Baptism Service

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The Great Commission (Matthew 28:18-20)
Matthew 28:18-20 reads, “Then Jesus came to them and said, ‘All authority in heaven and on earth has been given to me. Therefore go and make disciples of all nations, baptizing them in the name of the Father and of the Son and of the Holy Spirit, and teaching them to obey everything I have commanded you. And surely I am with you always, to the very end of the age.’”

Questions About Baptism
As we approach the baptism part of our service, I want to share with you briefly about baptism, and what the Bible teaches us about baptism. For some of you who come from different traditions or church backgrounds, this whole set-up may look just a little strange to you. And you may have some questions about it all.

For example, why are the people who are coming for baptism today so old? Aren’t your parents supposed to take care of this for you when you are still a baby? And then you may be wondering about this giant tank here in the stage. Why do we put people under the water when we baptize them? Wouldn’t it be easier just to sprinkle them or pour the water over them?

Those are all great questions, and those are questions that we actually cover in our baptism class. Each person being baptized today attended that class, and together we looked at the answers to those questions and many others as we studied what the Bible teaches about baptism.

Why Believer’s Baptism

Let’s begin with the age question. When should a person be baptized? Should you be baptized by your parents as an infant, or should you wait until you are old enough to choose baptism for yourself? These two different approaches are often called infant baptism and believer’s baptism. And here at Agawam Church of the Bible we practice believer’s baptism.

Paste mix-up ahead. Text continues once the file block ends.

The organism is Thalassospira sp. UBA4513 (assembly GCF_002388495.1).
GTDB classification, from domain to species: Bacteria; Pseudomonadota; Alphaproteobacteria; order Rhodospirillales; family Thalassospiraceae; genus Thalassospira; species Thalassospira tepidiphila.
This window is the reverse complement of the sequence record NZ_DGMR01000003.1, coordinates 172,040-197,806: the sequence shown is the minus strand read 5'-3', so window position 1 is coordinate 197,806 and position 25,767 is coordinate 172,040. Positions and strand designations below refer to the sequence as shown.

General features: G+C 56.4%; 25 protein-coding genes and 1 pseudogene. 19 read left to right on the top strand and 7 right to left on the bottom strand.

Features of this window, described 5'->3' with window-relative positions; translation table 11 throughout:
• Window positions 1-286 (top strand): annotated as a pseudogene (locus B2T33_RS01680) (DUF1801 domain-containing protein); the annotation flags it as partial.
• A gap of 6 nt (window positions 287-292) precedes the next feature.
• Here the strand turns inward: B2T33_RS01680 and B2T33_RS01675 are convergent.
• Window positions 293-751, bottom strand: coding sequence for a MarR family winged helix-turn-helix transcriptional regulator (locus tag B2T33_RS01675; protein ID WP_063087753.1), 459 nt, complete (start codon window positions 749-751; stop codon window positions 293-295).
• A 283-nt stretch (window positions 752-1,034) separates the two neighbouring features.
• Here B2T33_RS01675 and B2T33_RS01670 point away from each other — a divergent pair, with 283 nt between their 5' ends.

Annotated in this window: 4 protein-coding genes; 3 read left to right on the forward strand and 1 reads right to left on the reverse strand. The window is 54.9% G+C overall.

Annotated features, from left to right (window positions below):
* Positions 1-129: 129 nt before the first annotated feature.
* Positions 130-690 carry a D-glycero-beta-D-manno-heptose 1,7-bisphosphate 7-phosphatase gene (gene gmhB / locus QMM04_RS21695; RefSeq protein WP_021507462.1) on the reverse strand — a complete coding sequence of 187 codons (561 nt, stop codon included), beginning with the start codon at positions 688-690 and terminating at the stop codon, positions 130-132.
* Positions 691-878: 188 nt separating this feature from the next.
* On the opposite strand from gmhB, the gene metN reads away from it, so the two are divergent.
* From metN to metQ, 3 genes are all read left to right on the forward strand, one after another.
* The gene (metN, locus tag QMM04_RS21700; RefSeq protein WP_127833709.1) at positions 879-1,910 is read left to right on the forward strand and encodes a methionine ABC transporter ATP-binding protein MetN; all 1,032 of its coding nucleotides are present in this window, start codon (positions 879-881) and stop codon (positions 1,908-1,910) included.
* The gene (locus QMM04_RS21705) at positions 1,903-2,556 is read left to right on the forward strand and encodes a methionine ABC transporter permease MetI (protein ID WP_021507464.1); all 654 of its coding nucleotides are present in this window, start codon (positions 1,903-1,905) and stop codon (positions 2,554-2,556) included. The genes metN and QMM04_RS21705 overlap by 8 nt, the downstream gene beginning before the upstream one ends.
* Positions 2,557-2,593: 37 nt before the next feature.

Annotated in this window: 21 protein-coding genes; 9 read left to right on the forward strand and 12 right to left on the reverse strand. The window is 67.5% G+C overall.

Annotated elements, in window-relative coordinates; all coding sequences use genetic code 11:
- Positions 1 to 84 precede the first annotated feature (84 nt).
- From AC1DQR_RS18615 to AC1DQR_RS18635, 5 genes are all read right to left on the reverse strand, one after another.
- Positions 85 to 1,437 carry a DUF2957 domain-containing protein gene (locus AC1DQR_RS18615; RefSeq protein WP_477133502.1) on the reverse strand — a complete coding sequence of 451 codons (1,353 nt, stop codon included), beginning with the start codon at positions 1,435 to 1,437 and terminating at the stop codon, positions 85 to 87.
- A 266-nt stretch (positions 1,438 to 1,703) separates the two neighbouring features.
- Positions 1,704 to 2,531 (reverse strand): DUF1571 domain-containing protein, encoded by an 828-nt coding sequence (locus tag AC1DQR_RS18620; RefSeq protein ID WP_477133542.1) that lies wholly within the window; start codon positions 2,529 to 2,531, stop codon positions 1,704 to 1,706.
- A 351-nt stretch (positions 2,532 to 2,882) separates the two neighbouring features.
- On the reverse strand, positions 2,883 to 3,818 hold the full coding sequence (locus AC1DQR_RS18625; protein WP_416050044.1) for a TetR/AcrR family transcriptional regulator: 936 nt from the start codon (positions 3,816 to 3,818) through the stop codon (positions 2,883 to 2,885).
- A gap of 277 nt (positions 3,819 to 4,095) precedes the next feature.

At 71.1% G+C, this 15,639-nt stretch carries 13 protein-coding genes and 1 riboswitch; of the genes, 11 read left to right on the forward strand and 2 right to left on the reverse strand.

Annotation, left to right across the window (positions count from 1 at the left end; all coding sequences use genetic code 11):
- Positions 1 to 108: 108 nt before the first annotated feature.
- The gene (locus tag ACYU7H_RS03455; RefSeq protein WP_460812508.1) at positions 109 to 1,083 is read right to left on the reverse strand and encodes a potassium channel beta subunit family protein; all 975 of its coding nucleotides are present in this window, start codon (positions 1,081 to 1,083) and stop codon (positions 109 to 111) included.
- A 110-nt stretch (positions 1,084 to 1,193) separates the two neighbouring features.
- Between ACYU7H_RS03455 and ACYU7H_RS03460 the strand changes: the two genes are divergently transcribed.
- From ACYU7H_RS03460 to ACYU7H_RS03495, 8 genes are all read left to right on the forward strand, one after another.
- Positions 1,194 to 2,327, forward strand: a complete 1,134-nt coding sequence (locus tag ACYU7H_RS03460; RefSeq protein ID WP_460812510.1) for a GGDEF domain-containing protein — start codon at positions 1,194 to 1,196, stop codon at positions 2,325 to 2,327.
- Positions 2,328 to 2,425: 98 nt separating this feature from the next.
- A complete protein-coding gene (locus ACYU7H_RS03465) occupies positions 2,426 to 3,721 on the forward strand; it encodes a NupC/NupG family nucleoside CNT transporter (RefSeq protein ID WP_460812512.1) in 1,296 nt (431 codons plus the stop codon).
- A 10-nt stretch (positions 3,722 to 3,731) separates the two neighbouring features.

One reason we practice believer’s baptism at our church is a historical reason. The early church did not practice infant baptism but believer’s baptism. When you read through the New Testament, you do not find any examples of infant baptism. You find parents bringing their children to Jesus for his blessing or bringing their babies to the temple to dedicate them to the Lord, but you do not find a single, specific example of infant baptism in all of Scripture. In fact there are no cases of infant baptism even recorded until the 3rd century AD. Believer’s baptism was practiced widely until the end of the 4th century when the emperor Constantine converted to Christ and at the same time declared everyone in his empire to be a Christian! And that’s when infant baptism began to take over as the norm.

But there is another reason we practice believer’s baptism at our church, and that is a Biblical reason. The Bible always connects Christian baptism with repentance and faith. In fact repentance and faith are actually presented as prerequisites to baptism. We read in Acts 2:38, “Repent and be baptized.” We read in Acts 18:8 that the people “believed and were baptized.”

This is a pattern that we find repeated throughout the New Testament: first repentance and faith, then baptism. Therefore we believe that before a person is baptized, they should first reach an age of understanding where they can truly repent, or turn away from sin, and believe in Christ for salvation. And that’s one of the main reasons we practice believer’s baptism at our church.

Baptism by Immersion

Well, how about this big tank of water in the stage? Why do we totally immerse someone in water when we baptize them? Why not just sprinkle or pour? Once again, we take our cue from the New Testament. Every baptism described in the Bible was by immersion. John the Baptist baptized by immersion in the Jordan River. When Jesus was baptized, he was baptized by immersion. We read in the book of Acts that Philip baptized a new believer by immersion. In fact the word “baptize” itself comes from a Greek word that actually means “to immerse.”